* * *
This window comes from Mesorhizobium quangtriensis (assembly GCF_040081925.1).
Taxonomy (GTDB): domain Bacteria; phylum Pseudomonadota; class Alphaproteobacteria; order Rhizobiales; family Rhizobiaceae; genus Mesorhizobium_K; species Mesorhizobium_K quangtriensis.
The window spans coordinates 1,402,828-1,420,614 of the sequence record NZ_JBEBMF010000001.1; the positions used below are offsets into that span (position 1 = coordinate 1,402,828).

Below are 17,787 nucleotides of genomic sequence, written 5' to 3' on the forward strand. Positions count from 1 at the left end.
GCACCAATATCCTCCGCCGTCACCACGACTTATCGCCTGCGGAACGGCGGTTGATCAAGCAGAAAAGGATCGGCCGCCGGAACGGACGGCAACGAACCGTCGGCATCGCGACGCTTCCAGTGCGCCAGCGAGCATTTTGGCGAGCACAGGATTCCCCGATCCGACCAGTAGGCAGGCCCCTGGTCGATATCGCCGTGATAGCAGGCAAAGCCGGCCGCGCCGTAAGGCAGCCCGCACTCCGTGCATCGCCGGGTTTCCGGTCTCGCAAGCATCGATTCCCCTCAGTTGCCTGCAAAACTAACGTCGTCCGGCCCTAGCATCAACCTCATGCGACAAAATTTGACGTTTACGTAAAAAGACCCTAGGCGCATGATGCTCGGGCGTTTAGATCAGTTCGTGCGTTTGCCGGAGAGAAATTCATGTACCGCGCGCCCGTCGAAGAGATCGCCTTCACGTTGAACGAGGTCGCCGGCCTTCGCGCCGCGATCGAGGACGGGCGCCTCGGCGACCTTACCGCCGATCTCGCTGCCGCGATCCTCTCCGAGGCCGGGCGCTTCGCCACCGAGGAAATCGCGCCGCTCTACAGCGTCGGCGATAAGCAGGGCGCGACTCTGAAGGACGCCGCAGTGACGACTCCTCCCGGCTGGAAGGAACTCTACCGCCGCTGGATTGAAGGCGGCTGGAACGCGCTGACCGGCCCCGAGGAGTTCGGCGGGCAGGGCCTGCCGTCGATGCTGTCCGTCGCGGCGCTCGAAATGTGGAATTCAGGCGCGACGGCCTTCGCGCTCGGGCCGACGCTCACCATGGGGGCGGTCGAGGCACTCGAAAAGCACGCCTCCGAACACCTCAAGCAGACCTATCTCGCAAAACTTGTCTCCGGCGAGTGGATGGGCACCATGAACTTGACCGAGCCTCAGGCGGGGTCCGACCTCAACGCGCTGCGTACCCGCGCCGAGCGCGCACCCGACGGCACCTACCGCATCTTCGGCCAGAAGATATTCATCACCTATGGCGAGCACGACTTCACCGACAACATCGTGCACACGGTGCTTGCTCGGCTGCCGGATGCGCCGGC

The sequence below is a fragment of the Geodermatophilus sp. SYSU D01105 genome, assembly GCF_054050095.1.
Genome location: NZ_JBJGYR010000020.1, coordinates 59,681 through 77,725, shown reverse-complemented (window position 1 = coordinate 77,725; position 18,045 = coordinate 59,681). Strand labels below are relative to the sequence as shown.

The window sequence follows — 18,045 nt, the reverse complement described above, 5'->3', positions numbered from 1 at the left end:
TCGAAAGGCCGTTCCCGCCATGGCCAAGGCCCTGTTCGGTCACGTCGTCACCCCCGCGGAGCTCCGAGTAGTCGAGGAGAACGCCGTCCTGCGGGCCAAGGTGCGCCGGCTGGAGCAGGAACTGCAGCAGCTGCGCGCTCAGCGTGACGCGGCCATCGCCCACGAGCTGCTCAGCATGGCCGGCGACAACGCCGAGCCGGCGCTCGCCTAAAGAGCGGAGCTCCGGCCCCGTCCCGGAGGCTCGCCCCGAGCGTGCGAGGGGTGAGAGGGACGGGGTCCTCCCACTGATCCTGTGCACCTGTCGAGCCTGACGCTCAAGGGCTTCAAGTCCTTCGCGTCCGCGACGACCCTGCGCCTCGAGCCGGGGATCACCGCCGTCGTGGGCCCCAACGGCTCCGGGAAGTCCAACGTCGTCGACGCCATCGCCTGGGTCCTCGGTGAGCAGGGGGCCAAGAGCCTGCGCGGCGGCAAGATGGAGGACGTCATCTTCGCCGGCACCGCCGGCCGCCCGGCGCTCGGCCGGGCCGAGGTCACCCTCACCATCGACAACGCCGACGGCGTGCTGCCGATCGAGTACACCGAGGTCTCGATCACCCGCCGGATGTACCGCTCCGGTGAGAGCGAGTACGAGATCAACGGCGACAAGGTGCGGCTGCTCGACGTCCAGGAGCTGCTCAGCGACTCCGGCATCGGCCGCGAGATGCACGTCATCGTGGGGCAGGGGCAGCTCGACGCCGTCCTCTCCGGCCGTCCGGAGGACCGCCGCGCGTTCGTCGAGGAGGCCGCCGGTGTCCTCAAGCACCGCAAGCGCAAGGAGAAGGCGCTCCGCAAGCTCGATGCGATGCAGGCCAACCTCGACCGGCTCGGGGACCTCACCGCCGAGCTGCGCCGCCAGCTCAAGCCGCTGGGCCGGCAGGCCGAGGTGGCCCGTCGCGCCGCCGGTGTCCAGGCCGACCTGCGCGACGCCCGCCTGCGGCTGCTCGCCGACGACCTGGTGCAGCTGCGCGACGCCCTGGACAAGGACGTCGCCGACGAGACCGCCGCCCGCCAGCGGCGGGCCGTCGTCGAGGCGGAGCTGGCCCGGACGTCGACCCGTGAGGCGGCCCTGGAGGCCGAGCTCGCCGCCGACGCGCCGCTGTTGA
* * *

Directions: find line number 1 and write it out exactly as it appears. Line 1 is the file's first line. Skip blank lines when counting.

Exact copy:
This window comes from Mesorhizobium quangtriensis (assembly GCF_040081925.1).